Here's How Hard It Is to Start a Car That's Been Underwater for Six Months

Illustration for article titled Here's How Hard It Is to Start a Car That's Been Underwater for Six Months
Screenshot: Garage 54 ENG (YouTube)

In the fall of 2017, Vlad from the YouTube channel Garage 54 ENG left a Lada Samara for dead at the bottom of a lake. Then, early this year, he recovered it and tried to get it running. Here’s how that worked out.

You may recall that this very YouTube team buried three cars for a year, then dug them up and tried getting them running. That was a tall order, considering how much water got into the vehicles’ engines, so you can imagine that the odds were stacked against this poor, red Lada Samara, which spent six months at the bottom of a lake.

Here’s the video showing Vlad and his team draining the car’s coolant, oil, and fuel, and then dropping the poor Russian sedan into the shallow end of a lake:

Throwing the car—which had a ruined transmission but which otherwise ran okay—into shallow water ended up ruining the car’s roof due to the pressure from the ice, as you’ll see in this video in which Vlad’s team recovers the car and tries to get it running:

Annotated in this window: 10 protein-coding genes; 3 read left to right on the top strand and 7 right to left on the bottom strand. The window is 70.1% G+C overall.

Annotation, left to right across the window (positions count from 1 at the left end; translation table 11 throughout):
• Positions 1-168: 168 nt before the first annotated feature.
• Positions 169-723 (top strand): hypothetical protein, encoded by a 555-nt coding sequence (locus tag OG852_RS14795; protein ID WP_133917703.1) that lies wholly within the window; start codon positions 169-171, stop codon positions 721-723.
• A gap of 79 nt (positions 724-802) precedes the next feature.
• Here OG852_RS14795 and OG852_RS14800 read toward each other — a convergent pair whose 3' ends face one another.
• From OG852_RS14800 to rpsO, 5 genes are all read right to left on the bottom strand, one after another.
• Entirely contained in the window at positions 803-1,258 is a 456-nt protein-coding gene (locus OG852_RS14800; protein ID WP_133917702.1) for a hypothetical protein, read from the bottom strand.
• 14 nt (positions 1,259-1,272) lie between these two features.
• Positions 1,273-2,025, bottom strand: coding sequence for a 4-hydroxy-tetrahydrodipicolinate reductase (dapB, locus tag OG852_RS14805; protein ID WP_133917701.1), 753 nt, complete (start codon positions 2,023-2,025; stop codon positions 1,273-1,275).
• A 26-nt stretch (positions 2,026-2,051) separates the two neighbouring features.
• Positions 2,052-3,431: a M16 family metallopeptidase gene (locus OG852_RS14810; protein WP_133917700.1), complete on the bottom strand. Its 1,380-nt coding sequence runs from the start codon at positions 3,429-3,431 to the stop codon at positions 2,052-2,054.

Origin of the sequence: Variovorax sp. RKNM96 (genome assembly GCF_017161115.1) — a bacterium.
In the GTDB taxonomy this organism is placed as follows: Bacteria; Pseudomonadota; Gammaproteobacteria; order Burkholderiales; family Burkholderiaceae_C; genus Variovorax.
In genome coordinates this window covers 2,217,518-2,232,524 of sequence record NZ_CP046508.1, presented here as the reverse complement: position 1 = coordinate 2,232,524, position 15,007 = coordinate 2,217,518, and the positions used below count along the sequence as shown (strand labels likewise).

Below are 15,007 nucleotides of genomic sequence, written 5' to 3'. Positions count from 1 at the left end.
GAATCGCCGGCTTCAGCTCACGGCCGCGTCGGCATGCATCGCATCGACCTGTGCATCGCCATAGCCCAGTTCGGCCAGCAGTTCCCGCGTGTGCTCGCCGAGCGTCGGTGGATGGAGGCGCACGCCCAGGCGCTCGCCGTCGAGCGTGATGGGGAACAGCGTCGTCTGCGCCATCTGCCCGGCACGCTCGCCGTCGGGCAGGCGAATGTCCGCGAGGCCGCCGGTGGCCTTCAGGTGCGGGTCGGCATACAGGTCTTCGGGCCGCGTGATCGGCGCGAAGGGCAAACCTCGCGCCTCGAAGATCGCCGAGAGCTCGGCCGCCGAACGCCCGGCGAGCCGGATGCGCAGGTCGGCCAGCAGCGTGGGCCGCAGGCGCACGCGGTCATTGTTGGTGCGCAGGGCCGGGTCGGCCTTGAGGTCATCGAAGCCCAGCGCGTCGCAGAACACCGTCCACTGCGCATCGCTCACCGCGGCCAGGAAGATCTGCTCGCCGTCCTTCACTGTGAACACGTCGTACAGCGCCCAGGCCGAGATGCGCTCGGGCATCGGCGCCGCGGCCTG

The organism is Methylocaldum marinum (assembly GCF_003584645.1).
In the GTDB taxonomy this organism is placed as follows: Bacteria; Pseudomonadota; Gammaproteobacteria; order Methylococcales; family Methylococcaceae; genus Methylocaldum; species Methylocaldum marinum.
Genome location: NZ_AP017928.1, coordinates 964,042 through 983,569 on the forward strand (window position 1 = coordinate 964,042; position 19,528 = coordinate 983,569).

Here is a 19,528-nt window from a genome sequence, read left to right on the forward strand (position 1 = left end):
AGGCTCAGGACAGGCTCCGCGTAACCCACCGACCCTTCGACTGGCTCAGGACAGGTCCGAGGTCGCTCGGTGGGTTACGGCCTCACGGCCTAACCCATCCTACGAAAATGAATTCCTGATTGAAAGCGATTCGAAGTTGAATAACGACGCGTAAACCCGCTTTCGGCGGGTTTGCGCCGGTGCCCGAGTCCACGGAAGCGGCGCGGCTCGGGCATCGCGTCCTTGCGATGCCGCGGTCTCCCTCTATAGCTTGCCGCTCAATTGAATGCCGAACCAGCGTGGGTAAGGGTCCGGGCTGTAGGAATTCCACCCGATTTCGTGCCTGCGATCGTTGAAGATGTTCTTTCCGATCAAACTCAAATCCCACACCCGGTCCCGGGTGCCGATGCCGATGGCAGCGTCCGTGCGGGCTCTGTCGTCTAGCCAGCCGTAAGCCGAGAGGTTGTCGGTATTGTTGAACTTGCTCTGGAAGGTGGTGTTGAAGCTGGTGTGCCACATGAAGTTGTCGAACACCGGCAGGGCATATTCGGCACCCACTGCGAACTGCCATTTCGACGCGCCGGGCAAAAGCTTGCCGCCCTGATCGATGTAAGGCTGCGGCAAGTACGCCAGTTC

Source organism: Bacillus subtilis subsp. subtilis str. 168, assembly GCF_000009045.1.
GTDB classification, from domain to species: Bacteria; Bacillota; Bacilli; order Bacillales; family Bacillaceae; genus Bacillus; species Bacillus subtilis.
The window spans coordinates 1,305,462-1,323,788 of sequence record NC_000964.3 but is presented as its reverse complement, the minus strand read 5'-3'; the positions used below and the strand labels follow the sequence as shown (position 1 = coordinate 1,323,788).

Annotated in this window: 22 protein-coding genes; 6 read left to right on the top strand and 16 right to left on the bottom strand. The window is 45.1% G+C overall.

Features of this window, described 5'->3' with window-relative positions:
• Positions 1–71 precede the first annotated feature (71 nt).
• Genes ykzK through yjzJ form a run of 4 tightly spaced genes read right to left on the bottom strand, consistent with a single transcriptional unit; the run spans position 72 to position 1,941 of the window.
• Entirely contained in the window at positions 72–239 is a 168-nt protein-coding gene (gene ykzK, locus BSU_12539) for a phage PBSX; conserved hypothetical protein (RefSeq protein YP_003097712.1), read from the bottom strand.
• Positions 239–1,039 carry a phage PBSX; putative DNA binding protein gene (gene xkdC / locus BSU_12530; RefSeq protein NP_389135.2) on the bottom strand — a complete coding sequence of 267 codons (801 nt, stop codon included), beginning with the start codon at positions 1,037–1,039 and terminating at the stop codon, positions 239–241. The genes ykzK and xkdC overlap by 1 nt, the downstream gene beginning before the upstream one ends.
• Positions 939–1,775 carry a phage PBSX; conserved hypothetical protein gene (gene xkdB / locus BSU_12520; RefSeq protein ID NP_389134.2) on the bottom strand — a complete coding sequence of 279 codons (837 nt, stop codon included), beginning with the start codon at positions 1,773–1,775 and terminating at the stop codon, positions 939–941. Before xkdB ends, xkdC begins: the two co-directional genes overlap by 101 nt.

Incredibly, after yanking the filthy, dripping junker from the lake, Vlad zips out the spark plugs, throws in a new battery, and gets the engine to turn over and shoot the lake water from its cylinders. With some fresh oil, a bit of starting fluid, and some gasoline, as well as a bit of compressed air to dry out some of the electrical connections, he actually gets the machine to run.


He doesn’t drive it, presumably because the transmission was junk even before it went into the lake, but that doesn’t detract from the impressive fact that his Lada actually fired up after a full six months underwater.

As the British car show Fifth Gear taught us few years ago, it’s not a huge deal to fire up a car whose engine has taken in water, so long as you haven’t bent the rods. But to do so after six months with such relative ease? I kind of want a Lada Samara now, and that’s not somethig I ever thought I’d say.

Sr. Tech Editor, Jalopnik. Owner of far too many Jeeps (Including a Jeep Comanche). Follow my instagram (@davidntracy). Always interested in hearing from engineers—email me.

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Start this, Vlad.